Telematics, connected cars, driverless cars—could the not-so-distant future mean a world of safer drivers and fewer claims? That would be good news for insurers, who will benefit from lower claims expenses. And, given Accenture research showing that customers who have filed a claim are twice as likely to switch carriers than those who haven’t, fewer claims may translate into higher customer retention rates.

However, in an environment where driver behavior becomes less important, insurers will have to re-evaluate how they select and underwrite risks. And, to make the most of the opportunities presented by technology, they will likely have to make some substantial digital investments.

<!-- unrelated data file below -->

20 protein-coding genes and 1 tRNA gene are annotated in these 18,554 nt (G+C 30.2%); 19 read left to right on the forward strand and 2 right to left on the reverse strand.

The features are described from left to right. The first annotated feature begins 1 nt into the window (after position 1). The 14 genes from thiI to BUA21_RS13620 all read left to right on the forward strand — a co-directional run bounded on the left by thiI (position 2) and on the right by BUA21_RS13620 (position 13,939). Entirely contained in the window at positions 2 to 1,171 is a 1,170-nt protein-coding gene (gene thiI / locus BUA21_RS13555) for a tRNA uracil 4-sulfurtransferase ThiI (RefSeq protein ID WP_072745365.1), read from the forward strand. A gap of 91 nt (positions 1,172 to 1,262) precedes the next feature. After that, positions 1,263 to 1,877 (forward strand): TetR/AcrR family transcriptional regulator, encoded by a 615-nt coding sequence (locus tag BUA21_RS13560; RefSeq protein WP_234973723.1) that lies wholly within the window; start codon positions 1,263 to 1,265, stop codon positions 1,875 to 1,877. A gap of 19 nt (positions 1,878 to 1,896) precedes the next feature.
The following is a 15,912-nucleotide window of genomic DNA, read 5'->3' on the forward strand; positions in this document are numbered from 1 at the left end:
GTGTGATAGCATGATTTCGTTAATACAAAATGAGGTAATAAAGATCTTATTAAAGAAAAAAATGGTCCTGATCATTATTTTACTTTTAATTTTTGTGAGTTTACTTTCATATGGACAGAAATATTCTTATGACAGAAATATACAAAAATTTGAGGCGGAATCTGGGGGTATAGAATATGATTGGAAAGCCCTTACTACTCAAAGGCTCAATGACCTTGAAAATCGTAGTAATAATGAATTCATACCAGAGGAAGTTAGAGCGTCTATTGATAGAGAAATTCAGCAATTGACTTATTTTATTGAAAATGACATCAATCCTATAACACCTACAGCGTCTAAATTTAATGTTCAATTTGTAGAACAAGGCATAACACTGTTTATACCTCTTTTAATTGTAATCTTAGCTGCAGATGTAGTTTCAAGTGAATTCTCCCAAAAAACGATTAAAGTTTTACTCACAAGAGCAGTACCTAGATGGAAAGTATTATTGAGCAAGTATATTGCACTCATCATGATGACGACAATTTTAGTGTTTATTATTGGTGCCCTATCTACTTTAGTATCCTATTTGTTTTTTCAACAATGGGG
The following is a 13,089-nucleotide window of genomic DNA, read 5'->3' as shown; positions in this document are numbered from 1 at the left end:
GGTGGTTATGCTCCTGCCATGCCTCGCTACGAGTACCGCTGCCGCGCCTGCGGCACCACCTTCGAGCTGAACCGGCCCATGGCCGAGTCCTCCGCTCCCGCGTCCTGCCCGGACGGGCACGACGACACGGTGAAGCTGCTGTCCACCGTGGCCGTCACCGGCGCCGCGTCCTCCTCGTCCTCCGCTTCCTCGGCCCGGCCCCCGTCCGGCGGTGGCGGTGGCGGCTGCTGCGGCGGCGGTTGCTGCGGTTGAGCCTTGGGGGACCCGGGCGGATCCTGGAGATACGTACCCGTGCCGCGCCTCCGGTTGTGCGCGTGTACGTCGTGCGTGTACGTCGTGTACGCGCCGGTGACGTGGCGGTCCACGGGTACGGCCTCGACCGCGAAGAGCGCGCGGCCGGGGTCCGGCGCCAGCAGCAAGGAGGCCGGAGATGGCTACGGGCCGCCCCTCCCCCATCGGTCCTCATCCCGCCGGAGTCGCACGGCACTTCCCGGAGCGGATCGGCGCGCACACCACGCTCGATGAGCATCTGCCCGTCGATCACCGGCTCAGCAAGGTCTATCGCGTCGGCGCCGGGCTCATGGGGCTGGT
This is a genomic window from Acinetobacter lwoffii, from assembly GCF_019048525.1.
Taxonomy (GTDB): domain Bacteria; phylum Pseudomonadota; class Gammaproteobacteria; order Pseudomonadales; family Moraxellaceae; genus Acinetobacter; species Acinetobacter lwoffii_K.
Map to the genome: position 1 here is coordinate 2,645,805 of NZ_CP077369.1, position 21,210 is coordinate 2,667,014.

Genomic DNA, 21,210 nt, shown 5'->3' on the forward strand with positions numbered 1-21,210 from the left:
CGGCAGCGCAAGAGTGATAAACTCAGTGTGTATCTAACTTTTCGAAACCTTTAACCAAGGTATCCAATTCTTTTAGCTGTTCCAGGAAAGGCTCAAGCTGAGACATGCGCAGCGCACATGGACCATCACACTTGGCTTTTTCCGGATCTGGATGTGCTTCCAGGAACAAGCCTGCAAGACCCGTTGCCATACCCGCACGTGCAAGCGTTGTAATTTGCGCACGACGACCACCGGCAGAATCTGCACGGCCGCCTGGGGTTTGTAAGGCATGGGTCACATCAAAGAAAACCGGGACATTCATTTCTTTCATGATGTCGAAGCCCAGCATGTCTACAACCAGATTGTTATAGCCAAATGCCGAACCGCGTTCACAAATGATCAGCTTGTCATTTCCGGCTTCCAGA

One of the much-touted benefits of the Internet of Things is its projected ability to provide insurers with more and better customer data. In turn, insurers have the opportunity to leverage analytics and predictive models to better understand their customers and offer more personalized products and services.

Of course, data on its own is of little use. To be useful, it must be correct, accurate and up-to-date. In addition, insurers must have the data and analytics capabilities to derive insights from it, and then be able to leverage it throughout the insurance value chain. For most insurers, this means examining up- and downstream data uses, understanding how data fits into legacy systems—and equipping themselves with analytics talent.

Speaking of talent, next week I’ll look at how these technological changes—telematics, connected cars and driverless cars—may affect the claims workforce.

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